Few eaters outside of Western New York are familiar with Buffalo-style pizza. is nothing like thin-crust pies typical of New York City and the northeast. Indeed, New Yorkers react to its very existence with disbelief.
The defining characteristic of Buffalo pizza is its square shape and a doughy, focaccia-like crust. Other attributes include the use of thick, salty tomato sauce and a generous coating of cheese that spills over the ends of the crust and gets baked on. It’s not as deep as Chicago deep dish, nor as brawny as a Sicilian or Detroit pie, although it does share the Motor City’s preference for charred pepperoni. It is rustbelt-hearty.
There are several places in the Buffalo/Niagara area to taste this unique regional variation of American pizza. Picasso’s comes highly recommended by Buffalo natives. There are a few things it does that make it stand out.
First, all of its pepperoni is hand cut. Thick, irregular slices provide a wonderful texture and get smoky when charred. Also, Picasso’s finishes with an herb, garlic and parmesan cheese blend that ups the aroma and makes it extra difficult to wait for it to cool. Picasso’s cuts its pizza in a strange way, too: first into quadrants, then cutting each square on the diagonal, creating triangular slices. Picasso’s serves slices, so if you don’t have a group ready to tackle a whole pie or don’t want your car to smell like garlic for hours, it makes a good stop for a slice break.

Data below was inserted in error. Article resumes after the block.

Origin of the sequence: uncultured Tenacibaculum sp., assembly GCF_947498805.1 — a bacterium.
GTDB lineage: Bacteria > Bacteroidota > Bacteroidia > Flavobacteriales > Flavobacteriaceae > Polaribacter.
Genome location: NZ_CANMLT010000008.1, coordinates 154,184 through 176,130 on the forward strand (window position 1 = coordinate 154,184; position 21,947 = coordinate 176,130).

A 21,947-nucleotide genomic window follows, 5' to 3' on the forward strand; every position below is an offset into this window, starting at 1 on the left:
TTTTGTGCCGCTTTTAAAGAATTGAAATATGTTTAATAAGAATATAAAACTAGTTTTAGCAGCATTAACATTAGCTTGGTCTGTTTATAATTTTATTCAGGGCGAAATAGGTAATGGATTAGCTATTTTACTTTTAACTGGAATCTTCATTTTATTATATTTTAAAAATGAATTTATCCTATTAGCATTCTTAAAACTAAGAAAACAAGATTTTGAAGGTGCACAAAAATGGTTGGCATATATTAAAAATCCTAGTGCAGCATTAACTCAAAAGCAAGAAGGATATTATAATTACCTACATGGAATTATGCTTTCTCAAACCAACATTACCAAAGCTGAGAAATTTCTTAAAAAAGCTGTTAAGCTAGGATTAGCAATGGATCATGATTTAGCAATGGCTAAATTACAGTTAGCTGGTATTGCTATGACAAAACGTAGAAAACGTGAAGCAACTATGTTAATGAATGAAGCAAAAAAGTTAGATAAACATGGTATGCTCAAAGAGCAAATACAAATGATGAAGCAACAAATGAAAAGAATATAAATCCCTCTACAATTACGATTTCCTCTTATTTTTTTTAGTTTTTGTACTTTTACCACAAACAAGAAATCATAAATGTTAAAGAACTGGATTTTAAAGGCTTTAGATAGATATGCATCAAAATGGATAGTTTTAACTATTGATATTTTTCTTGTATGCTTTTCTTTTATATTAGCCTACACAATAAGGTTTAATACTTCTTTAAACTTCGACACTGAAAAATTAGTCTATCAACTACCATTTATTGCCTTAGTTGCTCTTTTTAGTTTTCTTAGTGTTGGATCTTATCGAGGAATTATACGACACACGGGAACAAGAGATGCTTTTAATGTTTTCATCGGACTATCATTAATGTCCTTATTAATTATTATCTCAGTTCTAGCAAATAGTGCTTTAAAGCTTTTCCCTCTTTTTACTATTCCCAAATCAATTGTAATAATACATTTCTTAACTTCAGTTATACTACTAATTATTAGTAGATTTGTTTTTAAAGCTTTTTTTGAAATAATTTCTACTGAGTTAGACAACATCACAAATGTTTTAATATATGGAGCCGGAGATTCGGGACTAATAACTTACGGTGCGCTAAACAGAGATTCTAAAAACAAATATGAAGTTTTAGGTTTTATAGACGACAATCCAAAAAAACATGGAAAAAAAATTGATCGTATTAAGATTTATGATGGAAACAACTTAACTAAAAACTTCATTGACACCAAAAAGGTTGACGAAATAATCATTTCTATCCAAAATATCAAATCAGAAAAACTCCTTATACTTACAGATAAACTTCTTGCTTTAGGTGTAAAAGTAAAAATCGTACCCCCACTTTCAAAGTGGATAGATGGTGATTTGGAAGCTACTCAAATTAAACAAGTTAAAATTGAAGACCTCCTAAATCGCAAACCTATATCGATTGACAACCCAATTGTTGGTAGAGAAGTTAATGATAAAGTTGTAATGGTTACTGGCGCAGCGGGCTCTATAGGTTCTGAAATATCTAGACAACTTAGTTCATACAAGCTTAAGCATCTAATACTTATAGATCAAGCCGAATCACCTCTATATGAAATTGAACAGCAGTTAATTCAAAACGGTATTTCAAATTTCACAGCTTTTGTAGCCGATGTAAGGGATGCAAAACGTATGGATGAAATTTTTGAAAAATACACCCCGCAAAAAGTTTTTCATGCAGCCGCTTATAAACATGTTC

Like all pizza places in Buffalo, and most in America, Picasso’s serves wings. Being in Buffalo, its wings are better than most pizza parlor wings, but being at a pizza parlor, they’re not in the same league as the wings you’d get at a dedicated wing spot in town. They’re crisp, but dressed with the standard hot sauce and butter finish. If, even after all that pepperoni, you need something spicy and fatty, they’re worth a try.
Picasso’s is a family owned mini-chain, first opened in 1980, now run by a third and fourth generation with Italian roots. It has started to branch out into more locations, and is gaining a reputation beyond Western New York.